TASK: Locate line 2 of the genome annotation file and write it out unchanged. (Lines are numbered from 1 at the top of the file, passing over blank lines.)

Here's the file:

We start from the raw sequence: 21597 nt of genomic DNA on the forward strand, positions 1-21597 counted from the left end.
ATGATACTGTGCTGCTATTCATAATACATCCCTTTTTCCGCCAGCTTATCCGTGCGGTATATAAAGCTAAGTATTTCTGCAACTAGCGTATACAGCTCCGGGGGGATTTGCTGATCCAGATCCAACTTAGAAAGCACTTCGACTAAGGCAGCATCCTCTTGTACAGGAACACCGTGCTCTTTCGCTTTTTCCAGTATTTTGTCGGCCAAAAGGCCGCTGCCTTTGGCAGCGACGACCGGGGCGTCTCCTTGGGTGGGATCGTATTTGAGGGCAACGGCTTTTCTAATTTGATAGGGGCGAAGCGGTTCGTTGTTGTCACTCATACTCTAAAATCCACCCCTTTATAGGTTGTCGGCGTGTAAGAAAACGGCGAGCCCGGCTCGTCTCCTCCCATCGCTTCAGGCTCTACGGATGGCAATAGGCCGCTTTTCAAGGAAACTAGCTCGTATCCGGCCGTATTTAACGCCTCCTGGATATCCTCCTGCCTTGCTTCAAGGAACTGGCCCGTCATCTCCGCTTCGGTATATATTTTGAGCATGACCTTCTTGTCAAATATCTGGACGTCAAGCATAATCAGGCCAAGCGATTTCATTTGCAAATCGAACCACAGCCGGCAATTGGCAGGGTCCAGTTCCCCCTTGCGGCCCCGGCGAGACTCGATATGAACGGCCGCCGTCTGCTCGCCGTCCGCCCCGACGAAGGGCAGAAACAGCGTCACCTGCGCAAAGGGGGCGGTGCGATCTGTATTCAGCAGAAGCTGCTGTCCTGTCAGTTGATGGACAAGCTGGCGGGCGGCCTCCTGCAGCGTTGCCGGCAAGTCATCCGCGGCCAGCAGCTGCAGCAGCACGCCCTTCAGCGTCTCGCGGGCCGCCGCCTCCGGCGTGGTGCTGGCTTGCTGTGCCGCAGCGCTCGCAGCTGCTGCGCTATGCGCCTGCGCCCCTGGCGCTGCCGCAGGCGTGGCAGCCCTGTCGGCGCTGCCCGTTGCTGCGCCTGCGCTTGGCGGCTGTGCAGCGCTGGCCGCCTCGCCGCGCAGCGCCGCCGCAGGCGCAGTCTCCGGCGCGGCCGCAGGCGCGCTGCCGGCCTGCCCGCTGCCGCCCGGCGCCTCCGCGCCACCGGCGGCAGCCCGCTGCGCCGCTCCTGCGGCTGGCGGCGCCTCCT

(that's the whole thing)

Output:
ATGATACTGTGCTGCTATTCATAATACATCCCTTTTTCCGCCAGCTTATCCGTGCGGTATATAAAGCTAAGTATTTCTGCAACTAGCGTATACAGCTCCGGGGGGATTTGCTGATCCAGATCCAACTTAGAAAGCACTTCGACTAAGGCAGCATCCTCTTGTACAGGAACACCGTGCTCTTTCGCTTTTTCCAGTATTTTGTCGGCCAAAAGGCCGCTGCCTTTGGCAGCGACGACCGGGGCGTCTCCTTGGGTGGGATCGTATTTGAGGGCAACGGCTTTTCTAATTTGATAGGGGCGAAGCGGTTCGTTGTTGTCACTCATACTCTAAAATCCACCCCTTTATAGGTTGTCGGCGTGTAAGAAAACGGCGAGCCCGGCTCGTCTCCTCCCATCGCTTCAGGCTCTACGGATGGCAATAGGCCGCTTTTCAAGGAAACTAGCTCGTATCCGGCCGTATTTAACGCCTCCTGGATATCCTCCTGCCTTGCTTCAAGGAACTGGCCCGTCATCTCCGCTTCGGTATATATTTTGAGCATGACCTTCTTGTCAAATATCTGGACGTCAAGCATAATCAGGCCAAGCGATTTCATTTGCAAATCGAACCACAGCCGGCAATTGGCAGGGTCCAGTTCCCCCTTGCGGCCCCGGCGAGACTCGATATGAACGGCCGCCGTCTGCTCGCCGTCCGCCCCGACGAAGGGCAGAAACAGCGTCACCTGCGCAAAGGGGGCGGTGCGATCTGTATTCAGCAGAAGCTGCTGTCCTGTCAGTTGATGGACAAGCTGGCGGGCGGCCTCCTGCAGCGTTGCCGGCAAGTCATCCGCGGCCAGCAGCTGCAGCAGCACGCCCTTCAGCGTCTCGCGGGCCGCCGCCTCCGGCGTGGTGCTGGCTTGCTGTGCCGCAGCGCTCGCAGCTGCTGCGCTATGCGCCTGCGCCCCTGGCGCTGCCGCAGGCGTGGCAGCCCTGTCGGCGCTGCCCGTTGCTGCGCCTGCGCTTGGCGGCTGTGCAGCGCTGGCCGCCTCGCCGCGCAGCGCCGCCGCAGGCGCAGTCTCCGGCGCGGCCGCAGGCGCGCTGCCGGCCTGCCCGCTGCCGCCCGGCGCCTCCGCGCCACCGGCGGCAGCCCGCTGCGCCGCTCCTGCGGCTGGCGGCGCCTCCT